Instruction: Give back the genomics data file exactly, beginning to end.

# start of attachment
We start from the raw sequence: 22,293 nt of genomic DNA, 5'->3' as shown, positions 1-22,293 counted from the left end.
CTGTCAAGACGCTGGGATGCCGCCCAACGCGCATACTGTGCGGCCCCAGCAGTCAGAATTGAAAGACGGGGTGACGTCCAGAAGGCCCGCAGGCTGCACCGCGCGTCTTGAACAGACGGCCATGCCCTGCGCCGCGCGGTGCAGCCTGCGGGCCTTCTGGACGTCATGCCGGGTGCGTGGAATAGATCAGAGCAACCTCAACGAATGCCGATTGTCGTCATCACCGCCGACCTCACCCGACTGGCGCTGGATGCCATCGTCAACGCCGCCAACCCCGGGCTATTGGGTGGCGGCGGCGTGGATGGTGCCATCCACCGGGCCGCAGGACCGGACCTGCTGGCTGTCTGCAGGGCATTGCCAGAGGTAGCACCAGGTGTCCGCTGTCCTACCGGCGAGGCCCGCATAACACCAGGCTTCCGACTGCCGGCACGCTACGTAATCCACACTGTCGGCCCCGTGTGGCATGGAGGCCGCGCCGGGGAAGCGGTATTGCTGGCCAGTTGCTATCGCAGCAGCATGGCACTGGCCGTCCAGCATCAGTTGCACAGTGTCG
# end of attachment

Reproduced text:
We start from the raw sequence: 22,293 nt of genomic DNA, 5'->3' as shown, positions 1-22,293 counted from the left end.
CTGTCAAGACGCTGGGATGCCGCCCAACGCGCATACTGTGCGGCCCCAGCAGTCAGAATTGAAAGACGGGGTGACGTCCAGAAGGCCCGCAGGCTGCACCGCGCGTCTTGAACAGACGGCCATGCCCTGCGCCGCGCGGTGCAGCCTGCGGGCCTTCTGGACGTCATGCCGGGTGCGTGGAATAGATCAGAGCAACCTCAACGAATGCCGATTGTCGTCATCACCGCCGACCTCACCCGACTGGCGCTGGATGCCATCGTCAACGCCGCCAACCCCGGGCTATTGGGTGGCGGCGGCGTGGATGGTGCCATCCACCGGGCCGCAGGACCGGACCTGCTGGCTGTCTGCAGGGCATTGCCAGAGGTAGCACCAGGTGTCCGCTGTCCTACCGGCGAGGCCCGCATAACACCAGGCTTCCGACTGCCGGCACGCTACGTAATCCACACTGTCGGCCCCGTGTGGCATGGAGGCCGCGCCGGGGAAGCGGTATTGCTGGCCAGTTGCTATCGCAGCAGCATGGCACTGGCCGTCCAGCATCAGTTGCACAGTGTCG